I’ve written quite a few posts about the wealth distribution over the years. It was one of the four things that forced my attention to power-law distributions and the processes behind them. (The others were: the PL distribution in the performance and modularity data of the software systems I studied; the PL distribution of the linking and traffic statistics for web sites; and finally my interest in way that network effects and public goods which started crossing over into PL issues again and again.)
Writing about the wealth distribution is damn depressing. Not because the because the facts are stark, the trends are horrific. Not because the solutions are reasonably straight forward but remain unexercised. No, what makes it depressing is that the typical intelligent person is is totally unaware. You can expect an intelligent person to know a few facts about global warming, a few facts about peak oil, a few facts about planetary species diversity, etc. etc. But you can never every assume that a smart person knows anything about the distribution of wealth. Sample a typical smart person and they don’t know what the trends is, or the shape of the curve. And there is no hope they will have the slightest bit of informed opinion on simple seeming questions like how it effects economic growth, political stability, or the chances for their children. I find it bizarre that smart people can accept that the state should strive to manage inflation but have don’t realize that the state actors can and do manage the distribution of wealth.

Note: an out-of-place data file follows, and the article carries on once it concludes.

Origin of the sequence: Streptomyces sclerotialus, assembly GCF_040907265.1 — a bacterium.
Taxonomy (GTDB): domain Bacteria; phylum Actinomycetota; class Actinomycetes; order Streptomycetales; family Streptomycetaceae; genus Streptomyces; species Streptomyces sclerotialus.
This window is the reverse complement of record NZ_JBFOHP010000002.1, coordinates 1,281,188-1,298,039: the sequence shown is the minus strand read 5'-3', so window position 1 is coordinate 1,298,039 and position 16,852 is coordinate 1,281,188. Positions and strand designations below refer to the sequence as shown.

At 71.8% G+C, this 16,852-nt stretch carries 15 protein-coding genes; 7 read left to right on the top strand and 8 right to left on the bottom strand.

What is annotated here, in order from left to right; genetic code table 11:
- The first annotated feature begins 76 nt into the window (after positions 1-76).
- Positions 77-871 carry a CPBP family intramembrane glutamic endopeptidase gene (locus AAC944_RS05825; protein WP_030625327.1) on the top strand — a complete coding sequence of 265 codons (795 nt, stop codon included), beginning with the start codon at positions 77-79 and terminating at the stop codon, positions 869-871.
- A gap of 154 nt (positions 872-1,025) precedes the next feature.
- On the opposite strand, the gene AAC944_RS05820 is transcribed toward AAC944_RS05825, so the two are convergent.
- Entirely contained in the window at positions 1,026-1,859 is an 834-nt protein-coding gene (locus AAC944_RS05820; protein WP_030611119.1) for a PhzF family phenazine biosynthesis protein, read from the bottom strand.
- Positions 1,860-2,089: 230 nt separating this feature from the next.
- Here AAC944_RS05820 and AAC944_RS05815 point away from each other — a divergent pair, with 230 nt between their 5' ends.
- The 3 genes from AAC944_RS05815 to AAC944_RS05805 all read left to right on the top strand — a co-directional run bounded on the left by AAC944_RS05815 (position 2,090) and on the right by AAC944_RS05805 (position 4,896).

So it is a pleasing to see both the Wall Street Journal and the New York Times notice the issue.